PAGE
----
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Charlotte Amalie
Wednesday, June 12, 2024
HomeNewsArchivesSource Manager's Journal: Leaders, Leaders, Leaders

Source Manager's Journal: Leaders, Leaders, Leaders

During the Great Depression of the 1930s, the demagogue Huey Long rose to power in Louisiana. At one time Long was both governor of the state and a United States senator and was considered a threat to President Franklin Roosevelt. The slogan that he used in his drive to power was “every man a king.” It worked with the rubes in Louisiana and also gained traction nationally. I thought of Huey Long the other day when in sorting the mail, I found that I had received three brochures advertising “leadership” training or development. In America today, it’s not every man a king, it’s every man (and woman) a leader. And if you follow our super 12-step breakthrough, transformational, can’t miss program, you too can be a leader, whatever that means.
It’s all pretty depressing. For starters, if we look at organizations of any kind, there is a clear need for strong leadership, and some of these programs are on target for improving leadership skills. But what we need even more is strong managers, people who can make clear decisions, mobilize teams and working groups and execute strategies and decisions.
But why would I want to be a manager if I can be a leader. Isn’t managing about all of that grubby operations stuff and working with real people? Didn’t everybody tell me since I was in kindergarten that I was the greatest and that everything I did was a “good job?” And how am I going to get rich if I am jus a manager? How would it sound if I said that my career goal was to be a top manager?
A basic requirement of leadership is the presence of willing and committed followers. But that is not what leadership is about in our times. In an increasingly narcissistic culture, being a “leader” is about money, power and celebrity or, at least, public recognition. In a recent survey, some 80 percent of young Americans between the ages of 19 and 25 said that getting rich was very important to them. Today being rich by definition makes one a leader.
The celebrity culture permeates everything, particularly the mass media. Why would anyone want to be a “manager” in such a culture? Being a manager is almost like being a salesman, a teacher, a bus driver or any of the other ordinary jobs that actually make our society work.
As in so many other areas, the Bush Administration provides a negative case study of 21st century “leadership” in our country. The narcissism of the president and his top group is so visible as to be stunning, the willingness to run institutions like the Justice Department, FEMA and World Bank into the ground being just a few of many examples of this “leadership style” in action. The near total incompetence and indifference to getting anything done has produced calamities that we will be digging out from under for many decades. Management, who cares? With a “wartime leader” and Jesus on our side, it’s of minor importance.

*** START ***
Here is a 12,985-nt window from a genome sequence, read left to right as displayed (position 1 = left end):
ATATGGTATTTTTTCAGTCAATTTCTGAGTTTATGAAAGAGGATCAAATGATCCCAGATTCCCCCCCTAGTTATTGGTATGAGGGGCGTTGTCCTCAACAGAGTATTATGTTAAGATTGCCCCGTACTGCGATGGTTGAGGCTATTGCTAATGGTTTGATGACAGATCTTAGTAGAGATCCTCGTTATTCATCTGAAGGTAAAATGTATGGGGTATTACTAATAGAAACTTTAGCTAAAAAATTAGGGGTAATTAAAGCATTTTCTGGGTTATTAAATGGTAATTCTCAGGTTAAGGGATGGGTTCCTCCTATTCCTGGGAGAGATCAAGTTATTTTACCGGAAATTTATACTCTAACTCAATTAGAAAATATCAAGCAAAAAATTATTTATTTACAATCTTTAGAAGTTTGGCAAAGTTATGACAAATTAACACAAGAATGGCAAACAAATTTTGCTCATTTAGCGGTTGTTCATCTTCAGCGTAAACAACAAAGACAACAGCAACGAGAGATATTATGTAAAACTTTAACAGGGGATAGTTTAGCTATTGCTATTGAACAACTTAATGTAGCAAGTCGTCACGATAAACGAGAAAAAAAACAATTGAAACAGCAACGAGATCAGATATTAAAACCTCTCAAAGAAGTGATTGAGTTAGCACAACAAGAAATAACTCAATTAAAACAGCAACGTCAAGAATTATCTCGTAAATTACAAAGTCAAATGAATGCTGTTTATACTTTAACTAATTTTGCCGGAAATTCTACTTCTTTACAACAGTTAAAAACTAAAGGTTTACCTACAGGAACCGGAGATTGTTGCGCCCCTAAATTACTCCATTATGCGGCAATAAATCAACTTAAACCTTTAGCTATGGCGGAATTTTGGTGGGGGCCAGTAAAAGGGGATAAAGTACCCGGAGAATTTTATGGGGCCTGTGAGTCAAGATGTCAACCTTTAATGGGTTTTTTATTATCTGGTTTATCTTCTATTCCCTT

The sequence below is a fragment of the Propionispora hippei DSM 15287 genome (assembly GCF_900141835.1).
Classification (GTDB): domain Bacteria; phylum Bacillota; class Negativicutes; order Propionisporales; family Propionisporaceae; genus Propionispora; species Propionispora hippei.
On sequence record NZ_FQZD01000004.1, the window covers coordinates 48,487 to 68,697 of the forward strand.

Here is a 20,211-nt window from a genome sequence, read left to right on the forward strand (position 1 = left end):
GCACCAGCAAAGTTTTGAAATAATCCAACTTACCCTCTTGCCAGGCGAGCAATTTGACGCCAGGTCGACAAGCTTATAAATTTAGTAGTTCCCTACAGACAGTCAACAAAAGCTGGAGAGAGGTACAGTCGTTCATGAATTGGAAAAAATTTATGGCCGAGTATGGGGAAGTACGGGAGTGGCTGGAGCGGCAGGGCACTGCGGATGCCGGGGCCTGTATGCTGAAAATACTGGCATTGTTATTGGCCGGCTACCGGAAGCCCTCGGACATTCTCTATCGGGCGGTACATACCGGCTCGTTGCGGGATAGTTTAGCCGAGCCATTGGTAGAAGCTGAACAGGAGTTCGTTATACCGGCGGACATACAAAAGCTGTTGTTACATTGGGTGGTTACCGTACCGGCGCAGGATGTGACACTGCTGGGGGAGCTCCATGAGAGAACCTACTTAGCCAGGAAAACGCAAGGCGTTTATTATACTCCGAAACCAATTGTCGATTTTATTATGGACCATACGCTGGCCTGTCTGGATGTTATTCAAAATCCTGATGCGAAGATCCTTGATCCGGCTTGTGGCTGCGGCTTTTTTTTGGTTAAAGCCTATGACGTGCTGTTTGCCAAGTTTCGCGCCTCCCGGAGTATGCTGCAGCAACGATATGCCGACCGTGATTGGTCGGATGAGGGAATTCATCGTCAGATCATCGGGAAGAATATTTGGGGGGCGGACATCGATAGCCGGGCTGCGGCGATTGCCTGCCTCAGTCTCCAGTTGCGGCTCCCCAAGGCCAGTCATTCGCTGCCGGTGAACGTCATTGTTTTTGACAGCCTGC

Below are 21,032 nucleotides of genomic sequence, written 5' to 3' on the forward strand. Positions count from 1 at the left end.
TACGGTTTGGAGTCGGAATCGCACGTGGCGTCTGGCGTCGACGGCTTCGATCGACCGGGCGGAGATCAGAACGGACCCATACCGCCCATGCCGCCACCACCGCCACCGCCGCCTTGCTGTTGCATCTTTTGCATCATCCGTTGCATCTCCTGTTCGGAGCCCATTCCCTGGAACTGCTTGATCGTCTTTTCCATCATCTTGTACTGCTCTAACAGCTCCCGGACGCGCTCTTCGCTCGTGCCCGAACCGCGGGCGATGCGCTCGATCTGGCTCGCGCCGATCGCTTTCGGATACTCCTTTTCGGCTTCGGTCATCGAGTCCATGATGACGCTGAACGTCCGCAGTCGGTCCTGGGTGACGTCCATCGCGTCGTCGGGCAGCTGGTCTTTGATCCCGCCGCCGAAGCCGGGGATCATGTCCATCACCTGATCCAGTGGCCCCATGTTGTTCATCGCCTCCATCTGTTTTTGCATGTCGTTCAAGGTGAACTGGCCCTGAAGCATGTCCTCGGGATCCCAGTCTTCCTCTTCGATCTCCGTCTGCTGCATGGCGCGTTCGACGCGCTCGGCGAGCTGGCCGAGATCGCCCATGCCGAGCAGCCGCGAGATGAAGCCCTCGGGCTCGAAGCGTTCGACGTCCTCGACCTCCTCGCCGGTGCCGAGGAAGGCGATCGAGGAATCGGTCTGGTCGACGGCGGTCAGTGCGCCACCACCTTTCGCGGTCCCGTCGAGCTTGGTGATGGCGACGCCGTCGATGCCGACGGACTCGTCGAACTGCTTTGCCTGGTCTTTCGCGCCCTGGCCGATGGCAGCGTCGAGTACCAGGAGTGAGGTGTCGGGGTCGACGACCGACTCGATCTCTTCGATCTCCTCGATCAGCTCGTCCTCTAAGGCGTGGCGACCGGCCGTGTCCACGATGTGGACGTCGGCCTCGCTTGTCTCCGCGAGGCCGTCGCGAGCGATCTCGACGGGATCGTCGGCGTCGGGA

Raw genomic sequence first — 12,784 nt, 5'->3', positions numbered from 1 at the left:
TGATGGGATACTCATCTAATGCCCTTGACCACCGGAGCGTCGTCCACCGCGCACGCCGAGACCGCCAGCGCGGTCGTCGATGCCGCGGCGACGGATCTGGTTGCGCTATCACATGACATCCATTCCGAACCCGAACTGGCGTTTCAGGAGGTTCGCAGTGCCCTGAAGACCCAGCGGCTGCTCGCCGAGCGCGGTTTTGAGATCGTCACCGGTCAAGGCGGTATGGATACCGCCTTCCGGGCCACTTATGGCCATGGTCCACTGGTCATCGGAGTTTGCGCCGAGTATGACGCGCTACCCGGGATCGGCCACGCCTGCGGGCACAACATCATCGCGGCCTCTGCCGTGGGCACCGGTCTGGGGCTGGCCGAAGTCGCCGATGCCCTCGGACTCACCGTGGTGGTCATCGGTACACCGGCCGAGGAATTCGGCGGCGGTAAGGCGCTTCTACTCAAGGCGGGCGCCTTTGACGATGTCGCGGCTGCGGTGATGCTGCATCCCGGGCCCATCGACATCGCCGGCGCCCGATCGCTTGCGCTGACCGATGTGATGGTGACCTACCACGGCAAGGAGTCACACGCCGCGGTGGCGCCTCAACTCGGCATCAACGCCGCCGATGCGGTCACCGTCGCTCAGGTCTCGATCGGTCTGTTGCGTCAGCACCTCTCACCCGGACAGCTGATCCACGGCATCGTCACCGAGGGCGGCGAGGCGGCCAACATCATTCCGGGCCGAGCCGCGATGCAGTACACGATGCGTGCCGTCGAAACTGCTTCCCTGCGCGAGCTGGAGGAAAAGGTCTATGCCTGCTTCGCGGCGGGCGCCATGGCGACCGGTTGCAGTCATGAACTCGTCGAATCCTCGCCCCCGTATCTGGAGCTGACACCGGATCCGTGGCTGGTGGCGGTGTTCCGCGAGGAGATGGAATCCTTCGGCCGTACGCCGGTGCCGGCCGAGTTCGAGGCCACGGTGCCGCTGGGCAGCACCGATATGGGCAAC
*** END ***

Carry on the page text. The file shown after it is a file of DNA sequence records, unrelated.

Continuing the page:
I once worked with a Bush cabinet member. We are all a mix of substance and ambition and drive. This person is one of the few that I have ever known who was 100 percent ambition and drive. There was and is no substance, certainly no interest in the management of the important government agency that she oversees. She is a leader for our times and a mirror of her boss the president of the United States: self-absorbed, without substance, willfully ignorant and indifferent to managing or executing anything.
In my work with organizations, I have seen many effective leaders. In all instances, they have understood that you cannot separate leadership and management. That means that they do not separate themselves from the organization that they run. These leader/managers see their role as a function and a responsibility, not as personal property. They do not demean or disrespect the managers who report to them. They do not place their managers in untenable positions for personal or political reasons.
There is a rising tide of disrespect today, the self-centered behaviors of people who think that the titles CEO, Chairman or Secretary exempt them from the usual norms and rules of civility and responsibility to those who work for them. These people do not think in organizational terms. Their only context is “me.”